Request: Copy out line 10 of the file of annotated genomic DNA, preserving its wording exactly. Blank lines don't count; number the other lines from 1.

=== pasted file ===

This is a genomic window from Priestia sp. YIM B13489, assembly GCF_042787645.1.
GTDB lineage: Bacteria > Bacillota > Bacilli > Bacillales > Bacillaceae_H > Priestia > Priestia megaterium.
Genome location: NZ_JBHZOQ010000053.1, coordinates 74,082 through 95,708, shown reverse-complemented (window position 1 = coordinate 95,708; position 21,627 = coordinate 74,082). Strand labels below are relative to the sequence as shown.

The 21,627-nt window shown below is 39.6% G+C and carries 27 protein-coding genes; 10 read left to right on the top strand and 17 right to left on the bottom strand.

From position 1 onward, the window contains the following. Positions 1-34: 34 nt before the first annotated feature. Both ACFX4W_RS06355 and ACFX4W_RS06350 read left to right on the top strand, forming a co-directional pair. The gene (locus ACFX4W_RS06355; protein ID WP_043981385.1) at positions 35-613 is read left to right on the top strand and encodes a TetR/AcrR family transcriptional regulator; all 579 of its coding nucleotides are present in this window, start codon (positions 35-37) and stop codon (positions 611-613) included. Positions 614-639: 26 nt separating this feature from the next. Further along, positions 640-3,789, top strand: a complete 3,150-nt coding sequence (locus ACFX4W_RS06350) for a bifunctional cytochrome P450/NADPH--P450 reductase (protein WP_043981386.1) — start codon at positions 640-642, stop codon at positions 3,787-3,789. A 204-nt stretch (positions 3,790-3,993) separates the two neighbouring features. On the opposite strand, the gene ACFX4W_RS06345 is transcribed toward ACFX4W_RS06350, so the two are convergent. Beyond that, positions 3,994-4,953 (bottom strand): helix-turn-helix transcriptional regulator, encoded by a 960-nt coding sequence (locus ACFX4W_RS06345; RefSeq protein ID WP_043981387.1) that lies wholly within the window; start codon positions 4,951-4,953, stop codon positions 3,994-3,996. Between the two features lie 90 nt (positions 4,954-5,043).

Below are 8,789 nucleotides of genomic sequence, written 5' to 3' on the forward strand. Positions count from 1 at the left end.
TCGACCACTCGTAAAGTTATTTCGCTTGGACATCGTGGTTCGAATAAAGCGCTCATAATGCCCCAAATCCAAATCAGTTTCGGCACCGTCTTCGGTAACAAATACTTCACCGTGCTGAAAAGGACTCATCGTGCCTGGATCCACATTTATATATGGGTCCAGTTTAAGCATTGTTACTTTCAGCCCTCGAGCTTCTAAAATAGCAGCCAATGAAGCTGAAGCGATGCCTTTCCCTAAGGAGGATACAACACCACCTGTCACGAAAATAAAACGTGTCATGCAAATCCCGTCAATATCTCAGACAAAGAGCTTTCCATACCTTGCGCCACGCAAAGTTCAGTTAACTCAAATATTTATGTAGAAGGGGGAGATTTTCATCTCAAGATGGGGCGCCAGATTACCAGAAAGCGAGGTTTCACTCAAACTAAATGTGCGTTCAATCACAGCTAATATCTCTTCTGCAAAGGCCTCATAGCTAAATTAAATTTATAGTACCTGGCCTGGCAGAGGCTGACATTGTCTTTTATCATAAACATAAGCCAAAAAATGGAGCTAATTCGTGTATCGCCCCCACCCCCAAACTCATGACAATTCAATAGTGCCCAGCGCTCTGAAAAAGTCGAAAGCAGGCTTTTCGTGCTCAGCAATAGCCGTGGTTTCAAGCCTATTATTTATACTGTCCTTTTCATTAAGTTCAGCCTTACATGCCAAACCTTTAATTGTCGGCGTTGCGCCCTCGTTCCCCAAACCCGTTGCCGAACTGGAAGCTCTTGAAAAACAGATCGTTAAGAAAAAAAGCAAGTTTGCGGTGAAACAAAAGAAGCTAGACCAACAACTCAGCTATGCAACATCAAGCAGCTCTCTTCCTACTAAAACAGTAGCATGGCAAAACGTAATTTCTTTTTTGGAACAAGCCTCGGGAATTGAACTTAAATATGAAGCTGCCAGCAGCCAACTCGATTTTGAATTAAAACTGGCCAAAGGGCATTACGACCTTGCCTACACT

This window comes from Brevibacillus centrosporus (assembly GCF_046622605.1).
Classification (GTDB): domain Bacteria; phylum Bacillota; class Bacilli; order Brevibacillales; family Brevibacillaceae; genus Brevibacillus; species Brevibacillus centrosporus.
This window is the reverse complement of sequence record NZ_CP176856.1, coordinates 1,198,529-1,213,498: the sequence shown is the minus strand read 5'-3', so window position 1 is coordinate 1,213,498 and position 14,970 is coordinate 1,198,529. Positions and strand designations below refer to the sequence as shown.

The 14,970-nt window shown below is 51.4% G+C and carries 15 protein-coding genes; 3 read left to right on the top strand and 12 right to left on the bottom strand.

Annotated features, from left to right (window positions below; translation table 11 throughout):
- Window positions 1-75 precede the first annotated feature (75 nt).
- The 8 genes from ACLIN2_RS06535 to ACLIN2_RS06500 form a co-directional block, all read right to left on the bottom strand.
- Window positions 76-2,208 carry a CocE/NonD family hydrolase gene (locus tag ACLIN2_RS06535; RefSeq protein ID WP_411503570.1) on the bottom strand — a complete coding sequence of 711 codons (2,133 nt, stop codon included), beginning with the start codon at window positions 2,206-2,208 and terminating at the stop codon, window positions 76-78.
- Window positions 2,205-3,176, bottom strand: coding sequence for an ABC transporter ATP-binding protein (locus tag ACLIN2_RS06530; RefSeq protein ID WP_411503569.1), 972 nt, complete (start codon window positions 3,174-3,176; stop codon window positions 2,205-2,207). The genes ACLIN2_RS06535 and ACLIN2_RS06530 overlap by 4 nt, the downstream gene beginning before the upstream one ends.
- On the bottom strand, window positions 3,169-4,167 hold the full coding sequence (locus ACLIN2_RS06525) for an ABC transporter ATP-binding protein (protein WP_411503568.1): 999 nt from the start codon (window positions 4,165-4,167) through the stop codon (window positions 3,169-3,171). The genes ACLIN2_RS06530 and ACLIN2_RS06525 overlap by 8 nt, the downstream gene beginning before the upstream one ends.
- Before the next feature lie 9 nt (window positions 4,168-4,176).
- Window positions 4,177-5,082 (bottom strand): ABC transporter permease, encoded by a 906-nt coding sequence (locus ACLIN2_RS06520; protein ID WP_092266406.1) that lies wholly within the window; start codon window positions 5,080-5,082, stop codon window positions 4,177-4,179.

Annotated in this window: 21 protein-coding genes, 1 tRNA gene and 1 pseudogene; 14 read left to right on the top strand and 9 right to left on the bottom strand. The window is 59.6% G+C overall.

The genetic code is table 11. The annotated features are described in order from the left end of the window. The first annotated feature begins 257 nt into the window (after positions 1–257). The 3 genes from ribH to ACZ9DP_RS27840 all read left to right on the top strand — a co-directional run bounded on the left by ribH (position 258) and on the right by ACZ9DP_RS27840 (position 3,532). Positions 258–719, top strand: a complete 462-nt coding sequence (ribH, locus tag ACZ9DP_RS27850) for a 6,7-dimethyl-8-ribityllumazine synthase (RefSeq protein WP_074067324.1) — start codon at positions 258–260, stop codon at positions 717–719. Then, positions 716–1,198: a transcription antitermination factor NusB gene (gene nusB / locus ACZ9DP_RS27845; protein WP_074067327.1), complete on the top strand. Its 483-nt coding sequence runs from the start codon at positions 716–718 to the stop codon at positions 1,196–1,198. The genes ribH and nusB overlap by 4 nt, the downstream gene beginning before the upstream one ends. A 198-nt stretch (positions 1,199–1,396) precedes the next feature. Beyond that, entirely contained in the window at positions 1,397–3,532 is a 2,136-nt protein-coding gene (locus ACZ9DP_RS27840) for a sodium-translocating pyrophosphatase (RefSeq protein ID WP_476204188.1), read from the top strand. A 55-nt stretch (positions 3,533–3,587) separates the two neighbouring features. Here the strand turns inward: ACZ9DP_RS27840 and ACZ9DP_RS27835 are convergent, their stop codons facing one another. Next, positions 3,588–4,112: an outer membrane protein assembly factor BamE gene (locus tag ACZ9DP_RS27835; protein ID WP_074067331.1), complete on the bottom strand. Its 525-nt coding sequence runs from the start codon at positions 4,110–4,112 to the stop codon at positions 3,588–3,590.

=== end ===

This window is the reverse complement of sequence record NZ_CP176856.1, coordinates 1,198,529-1,213,498: the sequence shown is the minus strand read 5'-3', so window position 1 is coordinate 1,213,498 and position 14,970 is coordinate 1,198,529. Positions and strand designations below refer to the sequence as shown.